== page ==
Immunoglobulin deficiency syndromes
Immunoglobulin deficiency syndromes are a group of disorders that involve defects of any component of the immune system or a defect of another system that affects the immune system, leading to an increased incidence or severity of infection. In these disorders, specific diseasefighting antibodies (immunoglobulins such as IgG, IgA, and IgM) are either missing or are present in reduced levels. Children who have immunodeficiency syndromes may be subject to infection, diseases, disorders, or allergic reactions to a greater extent than individuals with fully functioning immune systems.
Immunodeficiency is a defect of any component of the immune system or a defect of another system that affects the immune system leading to an increased incidence or severity of infection. Immunoglobulin deficiencies refer to missing or reduced levels of immunoglobulin (IgG, IgA, IgM) associated with an inability to make adequate specific antibody. These antibodies are specific proteins (immunoglobulins) produced by the immune system to respond to bacteria, viruses, fungi, parasites, or toxins that invade the body. Each class of antibody binds to corresponding molecules (antigens) on the cell surfaces of certain foreign organisms or substances, attempting to protect the body against reactions or illness. When the immune system is challenged by invading organisms, the antibodies may each play a protective role:
- Immunoglobulin G (IgG) is the most abundant class of immunoglobulins, directed toward viruses, bacterial organisms, and toxins. It is found in most tissues and in plasma, the clear portion of blood.
- Immunoglobulin M (IgM) is the first antibody produced in an immune response to any invading organism or toxic substance.
- Immunoglobulin A (IgA) is activated early in response to invasion by bacteria and viruses. It is found in saliva, tears, and all other mucus secretions.
- As of the early 2000s, IgD activity is not well understood.
- Immunoglobulin E (IgE) is found in respiratory secretions and is directed toward invasion of the body by parasites and in allergic reactions such as hay fever, atopic dermatitis , and allergic asthma .
Immunoglobulins are made by white blood cells known as B cells (B lymphocytes). Any disease that harms the development or function of B cells will, therefore, affect the production of immunoglobulin antibodies. T cells, another type of white blood cell, may also be involved in immunodeficiency disorders. About 70 percent of immunoglobulin deficiencies involve B lymphocytes and 20–30 percent involve T lymphocytes. Another 10 percent may involve both B and T lymphocytes.
Many of the infections that occur in children with immunoglobulin deficiency syndromes are caused by bacterial organisms or microbes. Certain of these invasive organisms form capsules when they enter the body, a mechanism used to confuse the immune system. In a healthy body with an adequately functioning immune system, immunoglobulin antibodies bind to the capsule and overcome the bacteria's defenses. Streptococci, meningococci, and Haemophilus influenzae , organisms that cause diseases such as otitis media , sinusitis , pneumonia , meningitis , osteomyelitis, septic arthritis, and sepsis, all make capsules. Children with immunoglobulin deficiencies are also prone to viral infections, including echovirus, enterovirus, and hepatitis B . They may also develop infection after receiving live (attenuated) polio vaccine . This is one of the reasons that live polio vaccine is no longer used routinely in the United States.
There are two types of immunodeficiency diseases: primary and secondary. Immunoglobulin deficiency syndromes are primary immunodeficiency diseases. They account for 50 percent of all primary immunodeficiencies and are the largest group of immunodeficiency disorders. Some are well defined and some are not fully understood. Secondary disorders occur in normally healthy people who are suffering from an underlying disease that weakens the immune system. Successful treatment of the disease usually reverses the immunodeficiency.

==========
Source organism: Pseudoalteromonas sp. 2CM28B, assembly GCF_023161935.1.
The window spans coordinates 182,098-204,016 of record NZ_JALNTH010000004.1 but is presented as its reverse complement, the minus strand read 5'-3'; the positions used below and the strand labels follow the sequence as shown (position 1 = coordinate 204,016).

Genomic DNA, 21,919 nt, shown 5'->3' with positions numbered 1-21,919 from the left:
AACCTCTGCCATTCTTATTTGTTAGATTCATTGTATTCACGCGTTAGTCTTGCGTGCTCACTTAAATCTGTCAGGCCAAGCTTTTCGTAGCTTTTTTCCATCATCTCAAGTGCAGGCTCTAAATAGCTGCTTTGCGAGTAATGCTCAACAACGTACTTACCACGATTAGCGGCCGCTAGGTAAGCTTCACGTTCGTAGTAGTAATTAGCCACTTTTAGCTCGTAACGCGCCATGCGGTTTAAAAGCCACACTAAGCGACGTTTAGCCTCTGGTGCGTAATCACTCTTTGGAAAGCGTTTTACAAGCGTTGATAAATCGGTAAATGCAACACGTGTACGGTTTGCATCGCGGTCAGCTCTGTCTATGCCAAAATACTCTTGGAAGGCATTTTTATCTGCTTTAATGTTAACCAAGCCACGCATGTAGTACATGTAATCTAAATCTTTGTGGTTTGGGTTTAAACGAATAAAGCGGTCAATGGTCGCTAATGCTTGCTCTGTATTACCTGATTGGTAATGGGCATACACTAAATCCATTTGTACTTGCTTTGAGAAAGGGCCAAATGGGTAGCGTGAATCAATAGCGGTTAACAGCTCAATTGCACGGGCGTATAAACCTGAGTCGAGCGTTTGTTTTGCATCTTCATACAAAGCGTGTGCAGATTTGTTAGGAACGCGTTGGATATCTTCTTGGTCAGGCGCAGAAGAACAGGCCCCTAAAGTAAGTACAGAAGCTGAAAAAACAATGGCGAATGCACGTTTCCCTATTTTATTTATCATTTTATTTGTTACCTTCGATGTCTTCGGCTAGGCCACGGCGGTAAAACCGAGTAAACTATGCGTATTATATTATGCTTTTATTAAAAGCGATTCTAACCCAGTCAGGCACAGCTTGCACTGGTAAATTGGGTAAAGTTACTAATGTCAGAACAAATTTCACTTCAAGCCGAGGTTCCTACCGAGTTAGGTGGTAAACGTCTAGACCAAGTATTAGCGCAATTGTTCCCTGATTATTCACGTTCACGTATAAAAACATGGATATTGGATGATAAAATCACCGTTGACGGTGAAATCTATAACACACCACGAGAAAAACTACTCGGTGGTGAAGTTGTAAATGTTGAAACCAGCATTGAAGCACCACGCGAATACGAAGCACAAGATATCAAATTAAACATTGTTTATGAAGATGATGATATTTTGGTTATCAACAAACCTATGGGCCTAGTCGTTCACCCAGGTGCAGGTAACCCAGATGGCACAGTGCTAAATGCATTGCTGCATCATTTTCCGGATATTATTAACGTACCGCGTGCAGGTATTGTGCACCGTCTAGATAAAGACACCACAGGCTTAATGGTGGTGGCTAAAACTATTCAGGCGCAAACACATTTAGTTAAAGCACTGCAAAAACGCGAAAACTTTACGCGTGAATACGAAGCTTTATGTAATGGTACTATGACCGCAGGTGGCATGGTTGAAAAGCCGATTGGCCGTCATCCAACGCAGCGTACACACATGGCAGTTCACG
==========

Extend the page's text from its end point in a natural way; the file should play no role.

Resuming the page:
Examples of well defined immunoglobulin deficiency disorders include the following:
- X-linked agammaglobulinemia is an inherited disease stemming from a defect on the X chromosome, consequently affecting more males than females. Defect results in absence or reduced numbers of B cells that do not mature and perform normal function. Mature B cells are capable of making antibodies and developing memory, a feature in which the B cell will rapidly recognize and respond to an infectious agent the next time it is encountered. All classes of immunoglobulin antibodies are decreased in agammaglobulinemia.
- Immunoglobulin heavy chain deletion, a form of agammaglobulinemia, is a genetic disorder in which part of the antibody molecule is absent. This condition results in the loss of several antibody classes and subclasses, including most IgG antibodies and all IgA and IgE antibodies. The disease occurs because part of the gene for the heavy chain has been lost.
- X-linked hypogammaglobulinemia can occur in combination with growth hormone (GH) deficiency, producing short stature and delayed puberty , primarily in boys but also occurring in girls.
- Transient hypogammaglobulinemia of infancy is a temporary disease of unknown cause. It is believed to be caused by a defect in the development of T helper cells (cells that recognize foreign antigens and activate T and B cells in an immune response). As the child ages, the number and condition of T helper cells improves, and this situation corrects itself. Hypogammaglobulinemia is characterized by low levels of gammaglobulin antibodies in the blood. During the disease period, children may have decreased levels of IgG and IgA antibodies. In some infants with this disorder, laboratory tests are able to show that the antibodies present do not react properly with infectious bacteria.
- IgG subclass deficiency is a disorder associated with a poor ability to respond and make antibody against polysaccharide antigens, primarily pneumococcus.
- Selective IgA deficiency is an inherited disease characterized by a failure of B cells to switch from making IgM to IgA antibodies. The amount of IgA produced is limited in either serum or the mucosal linings of organs. This condition may result in more infections of mucosal surfaces, such as the nose, throat, lungs, and intestines. However, most persons with this abnormality are asymptomatic.